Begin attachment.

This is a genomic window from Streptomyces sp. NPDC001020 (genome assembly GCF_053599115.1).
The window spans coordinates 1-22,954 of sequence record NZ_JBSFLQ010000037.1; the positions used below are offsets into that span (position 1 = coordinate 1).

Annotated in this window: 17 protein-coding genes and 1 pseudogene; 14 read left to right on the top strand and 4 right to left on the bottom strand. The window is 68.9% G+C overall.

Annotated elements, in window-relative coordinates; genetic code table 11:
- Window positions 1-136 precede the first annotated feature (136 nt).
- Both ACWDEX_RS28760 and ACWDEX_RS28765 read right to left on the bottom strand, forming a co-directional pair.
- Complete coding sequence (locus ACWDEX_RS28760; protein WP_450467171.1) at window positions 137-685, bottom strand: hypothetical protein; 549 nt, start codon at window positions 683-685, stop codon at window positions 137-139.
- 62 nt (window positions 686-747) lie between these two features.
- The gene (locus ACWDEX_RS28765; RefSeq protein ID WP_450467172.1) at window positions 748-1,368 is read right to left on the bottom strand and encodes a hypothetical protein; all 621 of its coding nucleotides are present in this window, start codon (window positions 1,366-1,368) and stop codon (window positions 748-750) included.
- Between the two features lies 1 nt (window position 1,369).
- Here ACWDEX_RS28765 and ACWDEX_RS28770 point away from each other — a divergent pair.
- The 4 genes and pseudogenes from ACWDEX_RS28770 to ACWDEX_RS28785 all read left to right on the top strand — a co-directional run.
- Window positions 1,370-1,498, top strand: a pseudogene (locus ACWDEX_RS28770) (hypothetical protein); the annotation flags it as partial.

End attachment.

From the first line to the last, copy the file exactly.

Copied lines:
This is a genomic window from Streptomyces sp. NPDC001020 (genome assembly GCF_053599115.1).
The window spans coordinates 1-22,954 of sequence record NZ_JBSFLQ010000037.1; the positions used below are offsets into that span (position 1 = coordinate 1).

Annotated in this window: 17 protein-coding genes and 1 pseudogene; 14 read left to right on the top strand and 4 right to left on the bottom strand. The window is 68.9% G+C overall.

Annotated elements, in window-relative coordinates; genetic code table 11:
- Window positions 1-136 precede the first annotated feature (136 nt).
- Both ACWDEX_RS28760 and ACWDEX_RS28765 read right to left on the bottom strand, forming a co-directional pair.
- Complete coding sequence (locus ACWDEX_RS28760; protein WP_450467171.1) at window positions 137-685, bottom strand: hypothetical protein; 549 nt, start codon at window positions 683-685, stop codon at window positions 137-139.
- 62 nt (window positions 686-747) lie between these two features.
- The gene (locus ACWDEX_RS28765; RefSeq protein ID WP_450467172.1) at window positions 748-1,368 is read right to left on the bottom strand and encodes a hypothetical protein; all 621 of its coding nucleotides are present in this window, start codon (window positions 1,366-1,368) and stop codon (window positions 748-750) included.
- Between the two features lies 1 nt (window position 1,369).
- Here ACWDEX_RS28765 and ACWDEX_RS28770 point away from each other — a divergent pair.
- The 4 genes and pseudogenes from ACWDEX_RS28770 to ACWDEX_RS28785 all read left to right on the top strand — a co-directional run.
- Window positions 1,370-1,498, top strand: a pseudogene (locus ACWDEX_RS28770) (hypothetical protein); the annotation flags it as partial.